Sankey Slim Water Butt Sand (Black)

As ever let us know how you get on.

Jason and Elly

Post to Twitter

Tips to improve your homes efficiency

0

Posted by Jason Pullen | Posted in Self Sufficient Living : Guide | Posted on 09-09-2011

Here are a few tips that will help you improve your homes efficiency.

If you have shutters on your home, make sure you not only shut them at night and during bad weather. But also that you make sure that your shutters are insulated.

Make and hang your own curtains that include a thermal lining.

Makes sure that your cavity walls are insulated. A lot of councils in the UK will help you do this or a very reasonable price. We had our roof insulation and cavity walls done for a ‘cheep as chips’ fifty pounds!

Re-use your ‘grey’ water for watering the garden and flushing the toilet. Make sure that there is nothing harmful in the water before using it on your precious plants.

Insulate your loft with 18 inch of mineral wool. Again your local council will be able to help with this.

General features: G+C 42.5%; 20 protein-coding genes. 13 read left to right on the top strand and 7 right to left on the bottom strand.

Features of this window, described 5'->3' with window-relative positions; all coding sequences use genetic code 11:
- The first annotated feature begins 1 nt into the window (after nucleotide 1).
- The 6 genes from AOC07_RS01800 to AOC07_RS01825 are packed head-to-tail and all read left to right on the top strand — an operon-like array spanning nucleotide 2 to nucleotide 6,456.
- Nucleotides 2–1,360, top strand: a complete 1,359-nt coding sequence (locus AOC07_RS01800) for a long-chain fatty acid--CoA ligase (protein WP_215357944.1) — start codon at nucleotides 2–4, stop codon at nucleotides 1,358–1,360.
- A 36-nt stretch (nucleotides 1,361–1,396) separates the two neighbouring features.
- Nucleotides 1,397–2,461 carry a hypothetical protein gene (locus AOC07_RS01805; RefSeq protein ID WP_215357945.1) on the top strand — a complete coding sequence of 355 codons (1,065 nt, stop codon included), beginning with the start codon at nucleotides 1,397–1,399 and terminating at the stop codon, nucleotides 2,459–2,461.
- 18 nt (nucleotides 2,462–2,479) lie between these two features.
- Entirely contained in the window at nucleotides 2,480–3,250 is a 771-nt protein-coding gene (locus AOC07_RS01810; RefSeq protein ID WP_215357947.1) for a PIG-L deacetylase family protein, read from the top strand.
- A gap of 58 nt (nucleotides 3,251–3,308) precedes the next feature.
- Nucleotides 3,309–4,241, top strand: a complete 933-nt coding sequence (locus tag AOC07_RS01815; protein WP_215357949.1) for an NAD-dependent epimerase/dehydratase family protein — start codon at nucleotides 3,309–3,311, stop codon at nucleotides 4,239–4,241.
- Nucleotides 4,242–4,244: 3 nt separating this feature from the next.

Board out your ceiling with aluminium back plasterboard or expanded foam.

Install a solar water heating system to supplement your hot water system. This is very cost effective if your supply is electric only.

While these tips are not necessarily of the self sufficiency ilke, it is very important that you have an efficient home to star with.

Do you have any extra tips? If so let us know and we will add it to our list.

Post to Twitter

Growing tomatoes is a great place to start.

0

Posted by Jason Pullen | Posted in Self Sufficient Living : Guide | Posted on 08-09-2011

Growing tomatoes  is a great place to start your quest for self sufficient living. A wide variety of tomatoes can be grown in pots, hangers and containers so the world is your oyster, it just depends upon your taste. For me I like to grow the yellow cherry tomatoes (the bush varieties) , I think the plant smells amazing and they taste so so nice! With these you should get a healthy crop even from a balcony with a hanging basket or two.

To start with you will need a little spot with full sun or a few hours of sun in the morning. Tomatoes can be grown in as little as four hours of sunlight but they don’t particularly like hot afternoon sun or windy weather. If you do live in a windy spot the smaller variety tomatoes are better.

If you are growing them on a balcony then I recommend that you create some sort of barrier to stop them dropping their contents onto the people below. Not everyone will appreciate being struck down by flying tomatoes!